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3 Common HR & Payroll Mistakes Architecture Firms Make

July 7th, 2023 | 4 min. read

By TJ Noa

Before we talk about payroll mistakes architecture firms make, first: a story. I love children’s stories. They can teach many lessons in simple and entertaining ways. For example, in the tale of The Three Little Pigs, there is so much wisdom to glean from the goofy story that is ostensibly about a big, hungry wolf with strong lungs. But a valuable lesson is taught through the tale: just because something is cheaper, easier, and faster does not make it the best option. In fact, in some contexts, it is the worst choice. No one would want to stand in a skyscraper if they knew the architect had cut corners to save time, money, and effort.  

Architectural firms face a comparable challenge when it comes to navigating their payroll and HR practices, where mistakes can prove to be quite costly. When Big Brother comes knocking, you don’t want to learn that your back-office infrastructure has been built with straw or sticks. Let’s look at the three most common payroll & HR weak points and explore strategies to avoid them. 

Mistake #1 for Architecture Firms: Inadequate Onboarding Processes 

Similar to the importance of building a solid foundation for a structure, employee onboarding sets the stage for developing comprehensive employee records. However, it can be a time-consuming and laborious task. Inadequate completion of onboarding paperwork at the outset can leave employers scrambling for crucial information when it becomes necessary. Moreover, failure to accurately complete and retain essential documents like i-9 forms and other required documentation can lead to compliance issues and potential penalties during audits. 

Incorrectly completed W-4 and other tax withholding documents, or a failure to update employee information in payroll tax calculations, can prove costly for both the employee and the firm. To tackle these challenges, architectural firms need a clear understanding of the necessary documents for onboarding, the frequency of information updates, and the appropriate duration for record retention. Additionally, a streamlined process should be in place to allow employees to update their information when required.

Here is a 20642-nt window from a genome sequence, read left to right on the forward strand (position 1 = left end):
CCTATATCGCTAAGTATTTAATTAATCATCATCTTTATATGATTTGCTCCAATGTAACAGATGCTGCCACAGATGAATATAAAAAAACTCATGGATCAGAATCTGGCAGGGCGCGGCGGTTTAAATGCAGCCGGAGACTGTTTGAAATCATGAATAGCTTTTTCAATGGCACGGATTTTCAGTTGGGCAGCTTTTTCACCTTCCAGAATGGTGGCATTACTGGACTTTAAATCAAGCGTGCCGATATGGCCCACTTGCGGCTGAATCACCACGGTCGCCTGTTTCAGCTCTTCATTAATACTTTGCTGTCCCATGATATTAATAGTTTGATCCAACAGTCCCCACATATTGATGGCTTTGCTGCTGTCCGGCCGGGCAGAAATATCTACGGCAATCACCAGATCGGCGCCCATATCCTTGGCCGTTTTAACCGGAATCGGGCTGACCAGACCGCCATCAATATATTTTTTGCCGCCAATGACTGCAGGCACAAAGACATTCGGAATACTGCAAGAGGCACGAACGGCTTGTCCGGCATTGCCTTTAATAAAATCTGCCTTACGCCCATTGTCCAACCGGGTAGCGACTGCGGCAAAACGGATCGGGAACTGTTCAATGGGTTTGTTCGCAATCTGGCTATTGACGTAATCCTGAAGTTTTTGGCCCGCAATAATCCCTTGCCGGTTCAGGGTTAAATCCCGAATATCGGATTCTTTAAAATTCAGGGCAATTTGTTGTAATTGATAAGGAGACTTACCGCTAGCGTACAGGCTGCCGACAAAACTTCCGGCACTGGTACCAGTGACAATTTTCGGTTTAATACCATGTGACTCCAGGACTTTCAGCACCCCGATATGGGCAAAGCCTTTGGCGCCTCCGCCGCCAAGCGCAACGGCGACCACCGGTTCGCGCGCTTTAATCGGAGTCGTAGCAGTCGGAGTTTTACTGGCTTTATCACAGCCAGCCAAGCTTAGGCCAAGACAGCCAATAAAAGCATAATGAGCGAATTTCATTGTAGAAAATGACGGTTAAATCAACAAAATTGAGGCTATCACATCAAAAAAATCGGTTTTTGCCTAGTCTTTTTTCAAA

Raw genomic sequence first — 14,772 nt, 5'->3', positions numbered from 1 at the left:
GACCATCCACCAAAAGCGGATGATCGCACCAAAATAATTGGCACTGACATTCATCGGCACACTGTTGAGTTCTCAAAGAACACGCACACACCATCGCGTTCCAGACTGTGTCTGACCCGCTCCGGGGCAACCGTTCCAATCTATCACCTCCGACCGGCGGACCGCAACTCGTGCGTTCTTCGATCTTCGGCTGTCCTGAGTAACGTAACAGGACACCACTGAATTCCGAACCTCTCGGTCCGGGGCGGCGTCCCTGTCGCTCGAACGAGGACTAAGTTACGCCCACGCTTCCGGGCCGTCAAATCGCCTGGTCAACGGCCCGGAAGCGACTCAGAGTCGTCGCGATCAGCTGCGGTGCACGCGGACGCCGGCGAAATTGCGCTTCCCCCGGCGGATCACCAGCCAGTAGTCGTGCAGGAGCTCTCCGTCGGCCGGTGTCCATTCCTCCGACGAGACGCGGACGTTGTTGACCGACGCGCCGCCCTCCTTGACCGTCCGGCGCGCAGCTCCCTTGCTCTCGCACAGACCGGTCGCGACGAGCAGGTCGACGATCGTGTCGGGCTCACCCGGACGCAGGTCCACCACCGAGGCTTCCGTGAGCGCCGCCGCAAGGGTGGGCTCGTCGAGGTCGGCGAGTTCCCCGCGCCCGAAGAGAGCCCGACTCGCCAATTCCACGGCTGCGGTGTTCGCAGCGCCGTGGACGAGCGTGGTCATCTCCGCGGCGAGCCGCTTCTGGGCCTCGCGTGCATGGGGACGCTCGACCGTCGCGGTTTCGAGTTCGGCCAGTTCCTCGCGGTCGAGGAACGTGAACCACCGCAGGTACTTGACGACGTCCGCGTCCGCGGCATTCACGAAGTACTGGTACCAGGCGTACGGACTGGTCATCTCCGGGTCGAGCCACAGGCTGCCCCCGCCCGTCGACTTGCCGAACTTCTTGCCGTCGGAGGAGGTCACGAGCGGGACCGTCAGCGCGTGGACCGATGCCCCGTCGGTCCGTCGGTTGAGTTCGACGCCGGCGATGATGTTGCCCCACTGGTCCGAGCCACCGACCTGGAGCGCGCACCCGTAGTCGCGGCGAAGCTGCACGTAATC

To eliminate redundancy and frustration stemming from entering the same information in multiple places, it is ideal to have a system that integrates onboarding, record maintenance, and employee benefits. Consider leveraging available tools and software options that facilitate onboarding through features such as connectivity, electronic signatures, and digital record storage. At Whirks, we call  this comprehensive approach "Attract & Hire," which is a highly sought-after add-on for architectural firms engaged in constant recruitment and hiring. By implementing efficient onboarding processes, architectural firms can steer clear of redundancy and build comprehensive employee records that ensure compliance. 

Mistake #2 for Architecture Firms: Inaccurate Tax Calculations 

Accurately calculating payroll taxes is paramount to the success of any architectural firm. However, the landscape of payroll tax laws is ever-changing, posing a challenge for small businesses in the industry. Miscalculations of federal, state, and local taxes can lead to penalties and fees. Additionally, life events can alter an employee's tax status, and failing to update tax documents can result in inaccurate tax withholdings. It is essential to establish a clear process for employees to update their tax forms when necessary. 

Many small business owners prefer to avoid manually calculating payroll taxes due to its complexity. In such cases, it may be necessary to consult an experienced accountant or a payroll specialist. Numerous payroll software options are available that can assist in accurately calculating payroll taxes. Engaging a third-party payroll provider can offer an architectural firm the solutions to stay on top of changing laws